Speaking on behalf of Forbes Facility Services, CEO & Executive Director Vinay Deshmukh, who also moderated the sessions, said: “Everyone from Forbes who comes to work at your facility is medically tested for Covid at recognised labs, and only then permitted to enter. We also issue a co-branded certificate to certify that the premises have been disinfected”.
In the session on ‘Safety in Material Movement’, Ranison Christian, Sr Manager, Konark Plastomech listed a variety of measures they have undertaken to reduce the risk of transmission with respect to the transport of goods into and outside facilities. The use of dedicated transporters and dedicated warehouses is non- negotiable. Keeping incoming trucks untouched for 24 hours when possible and passing all incoming papers through UV scanners were just two of the ways. Reducing dependence on manual labour and implementing a conveyor system has been instituted wherever practical.
Temperature screening of all those entering the premises for Covid with thermal guns has become
mandatory; truck drivers are not allowed to exit the truck unless absolutely necessary (like for using the washroom). Once they are done with the shift, the driver’s cab is fumigated. The interior of the facility is also sanitised between production shifts. There is to be no unnecessary roaming or lounging.
Taking this a step further,
Harish, Head – Administration &
Facilities, ABB, described how he
got incoming trucks to line up and
be sanitised together, or be left
untouched for a ‘cooling period’
of 24-72 hours. He warned
attendees about the necessity
for the engine to be switched
off before sanitisation, since the
chemicals used are flammable.
How can this cooling period be implemented? “Maintain seven days’ inventory”, said Joshi. “And during a pandemic, don’t trust anybody’s word on sanitisation. All plastic containers and drums for packaging – which usually come in at the last minute – are sanitised by the manufacturer and then again by us”.
Session 1 of Day 2 was on ‘Workplace Safety in the New Normal’, which began on a heartening note when keynote speaker Milan Patel, Joint MD, Troikaa Pharmaceuticals Ltd informed the audience that despite 15-20 positive cases among his workforce, the enforcement of Covid guidelines ensure that none of them were high-risk cases. “If you cannot make your employees comfortable” he said, “productivity is bound to go down”.
His colleague Ramachandran KM, Sr VP – HR at Troikaa, listed a host of exhaustive measures for workplace safety in the times of Covid – stagger employee attendance, stagger entry to avoid crowding at the entrance, sanitise hands after biometric attendance, create a seating plan that ensures social distancing and create markings to promote distancing. His company has listed 80+ checkpoints, each monitored by a designated person assisted by CCTV monitoring. The SOP extends beyond the facility, to include home and travel safety measures. Documenting sanitisation, the method, the time and the resource person is paramount.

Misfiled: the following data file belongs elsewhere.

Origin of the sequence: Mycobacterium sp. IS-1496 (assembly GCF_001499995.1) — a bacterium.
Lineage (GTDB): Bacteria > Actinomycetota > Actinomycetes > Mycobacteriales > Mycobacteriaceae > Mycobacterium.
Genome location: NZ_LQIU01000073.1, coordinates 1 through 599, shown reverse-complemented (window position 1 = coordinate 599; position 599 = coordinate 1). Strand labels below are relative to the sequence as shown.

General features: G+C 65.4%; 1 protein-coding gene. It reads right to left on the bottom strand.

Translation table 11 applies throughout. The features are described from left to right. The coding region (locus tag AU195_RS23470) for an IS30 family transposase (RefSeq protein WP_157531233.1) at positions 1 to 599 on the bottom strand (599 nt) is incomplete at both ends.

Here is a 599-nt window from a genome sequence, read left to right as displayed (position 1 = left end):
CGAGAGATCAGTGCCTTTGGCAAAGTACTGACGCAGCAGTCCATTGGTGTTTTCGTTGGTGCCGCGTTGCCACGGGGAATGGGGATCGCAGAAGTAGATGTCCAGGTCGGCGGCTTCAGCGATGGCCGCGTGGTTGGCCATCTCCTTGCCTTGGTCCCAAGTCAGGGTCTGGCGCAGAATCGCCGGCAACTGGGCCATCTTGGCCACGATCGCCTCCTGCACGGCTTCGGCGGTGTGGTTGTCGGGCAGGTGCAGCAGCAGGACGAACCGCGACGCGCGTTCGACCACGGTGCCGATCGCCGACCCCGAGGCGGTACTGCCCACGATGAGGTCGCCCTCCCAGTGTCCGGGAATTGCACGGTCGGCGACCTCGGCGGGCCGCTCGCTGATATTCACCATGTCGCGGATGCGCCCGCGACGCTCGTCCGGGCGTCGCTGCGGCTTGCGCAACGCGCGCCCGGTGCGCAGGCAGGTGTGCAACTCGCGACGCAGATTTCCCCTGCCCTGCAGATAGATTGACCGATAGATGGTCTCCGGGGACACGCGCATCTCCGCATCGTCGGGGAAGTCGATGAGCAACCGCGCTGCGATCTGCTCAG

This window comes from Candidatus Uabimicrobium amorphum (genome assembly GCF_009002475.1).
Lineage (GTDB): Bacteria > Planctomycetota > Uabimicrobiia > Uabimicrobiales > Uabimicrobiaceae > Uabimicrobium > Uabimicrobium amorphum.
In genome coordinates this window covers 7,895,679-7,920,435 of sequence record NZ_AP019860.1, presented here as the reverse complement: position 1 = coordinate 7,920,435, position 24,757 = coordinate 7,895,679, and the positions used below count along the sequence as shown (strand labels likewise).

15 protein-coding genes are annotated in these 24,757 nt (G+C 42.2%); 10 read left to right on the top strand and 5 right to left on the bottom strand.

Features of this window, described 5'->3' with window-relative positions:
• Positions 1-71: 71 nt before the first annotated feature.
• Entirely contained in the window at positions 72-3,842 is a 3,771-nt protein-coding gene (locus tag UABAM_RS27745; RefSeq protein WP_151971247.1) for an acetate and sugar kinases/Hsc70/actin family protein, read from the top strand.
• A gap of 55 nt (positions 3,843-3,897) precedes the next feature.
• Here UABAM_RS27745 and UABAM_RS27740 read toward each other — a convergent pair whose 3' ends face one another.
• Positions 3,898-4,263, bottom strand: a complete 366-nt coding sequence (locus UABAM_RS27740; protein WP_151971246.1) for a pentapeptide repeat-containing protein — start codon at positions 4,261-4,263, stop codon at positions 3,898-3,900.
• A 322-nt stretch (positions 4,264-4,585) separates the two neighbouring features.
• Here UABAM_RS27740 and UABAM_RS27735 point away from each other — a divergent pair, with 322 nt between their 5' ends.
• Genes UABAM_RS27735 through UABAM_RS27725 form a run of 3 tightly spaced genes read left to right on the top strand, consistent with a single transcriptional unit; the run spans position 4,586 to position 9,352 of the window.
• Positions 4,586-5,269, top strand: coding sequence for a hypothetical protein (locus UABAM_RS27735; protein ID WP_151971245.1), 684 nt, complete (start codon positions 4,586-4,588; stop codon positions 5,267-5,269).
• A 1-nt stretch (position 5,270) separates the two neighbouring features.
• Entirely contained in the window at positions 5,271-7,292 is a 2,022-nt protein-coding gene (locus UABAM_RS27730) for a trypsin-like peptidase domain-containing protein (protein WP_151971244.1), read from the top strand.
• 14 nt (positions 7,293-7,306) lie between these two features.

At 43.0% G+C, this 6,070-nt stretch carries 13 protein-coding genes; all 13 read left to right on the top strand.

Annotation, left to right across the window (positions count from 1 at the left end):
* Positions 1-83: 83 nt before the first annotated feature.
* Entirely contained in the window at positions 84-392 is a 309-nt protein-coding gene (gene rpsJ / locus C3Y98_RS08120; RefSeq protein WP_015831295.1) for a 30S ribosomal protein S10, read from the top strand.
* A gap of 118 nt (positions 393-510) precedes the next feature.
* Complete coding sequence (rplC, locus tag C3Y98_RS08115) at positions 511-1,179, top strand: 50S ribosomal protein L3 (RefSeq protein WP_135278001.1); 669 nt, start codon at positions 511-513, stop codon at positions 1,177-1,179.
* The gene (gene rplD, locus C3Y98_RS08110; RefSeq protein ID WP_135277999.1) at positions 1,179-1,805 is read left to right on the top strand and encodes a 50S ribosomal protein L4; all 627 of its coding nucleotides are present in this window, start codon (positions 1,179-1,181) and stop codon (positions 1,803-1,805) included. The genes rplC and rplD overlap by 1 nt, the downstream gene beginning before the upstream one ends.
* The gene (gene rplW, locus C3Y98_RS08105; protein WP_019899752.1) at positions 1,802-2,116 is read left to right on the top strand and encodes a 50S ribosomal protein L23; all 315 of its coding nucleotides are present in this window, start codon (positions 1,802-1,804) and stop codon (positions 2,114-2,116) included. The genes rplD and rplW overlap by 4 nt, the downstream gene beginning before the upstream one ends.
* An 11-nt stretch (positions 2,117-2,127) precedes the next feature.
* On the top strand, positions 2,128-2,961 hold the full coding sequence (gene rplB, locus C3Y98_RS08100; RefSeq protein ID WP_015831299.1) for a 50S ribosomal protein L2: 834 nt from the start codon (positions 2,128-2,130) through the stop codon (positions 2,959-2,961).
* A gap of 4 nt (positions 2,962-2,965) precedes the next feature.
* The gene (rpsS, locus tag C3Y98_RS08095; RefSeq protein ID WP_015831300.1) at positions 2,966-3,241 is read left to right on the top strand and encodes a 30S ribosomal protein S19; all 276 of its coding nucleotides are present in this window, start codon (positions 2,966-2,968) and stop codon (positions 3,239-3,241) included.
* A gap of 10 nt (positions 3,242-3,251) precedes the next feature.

In the next session on ‘Right Products and Solutions’, Alexander shared that before the pandemic, the attitude of many clients was that cleaning should happen, and everything should ‘look’ clean. However, now is the time to pivot from a clean facility to a hygienic facility, for which it is important to choose the right chemical – acidic, alkaline or neutral – based on the surface to be cleaned. But this may actually be harmful”, he warned, also emphasizing on the need for audits to ensure the product is fulfilling its mandate.
He was followed by Venu Madhavan, GM – Karcher Cleaning Systems, who pointed out that hot water can eliminate only 30% of viruses, while steam cleaners can kill up to 99.99% of the virus. He also spoke about a contingency plan to deal with heightened demand from customers.
“Earlier,washrooms were washed twice or thrice in one shift,” said Rishikesh Dhodapkar, Business Head – Food Services, Forbes Facility Services, “now, it’s every hour”. Finding ways to prevent the use of hands while entering washrooms, replacing
dispensers with automatic dispensers and providing tissue paper to close taps are some ways to break the chain of transmission in washrooms. “It’s not always about cost, we also need to protect human life”.
Ramachandran shared that his company has increased investment in protecting employee health, such as providing more shuttles for transport to ensure physical distancing.
In the third and final session on Make Hygiene a Habit, he said that initially, it was a challenge to get people to understand the importance of personal hygiene. Targeted communication to transfer ownership of workplace safety to individuals is key to ensure negligible risk of transmission at the workplace.
Speaking about his particular area of responsibility, Dhodapkar explained how food services have changed – contactless service in cafeterias, avoiding cold food, washing utensils at the right temperature, and providing kitchen employees with wristbands to indicate they are medically certified.
Everyone agreed that while N95 masks are required primarily only for healthcare workers, all workers in all industries need to wear 2-/3-ply masks, for which strict enforcement will be necessary.
Moderator Saji Sebastian, VP- Corporate Services, Network18 Media & Investments, had the last word when he said: “Some doors must always be kept open”. He meant physical doors to avoid contact with hands, but perhaps he also meant a constant line of communication between the leadership and employees to strengthen a collective commitment to fighting Covid and keeping industries functioning.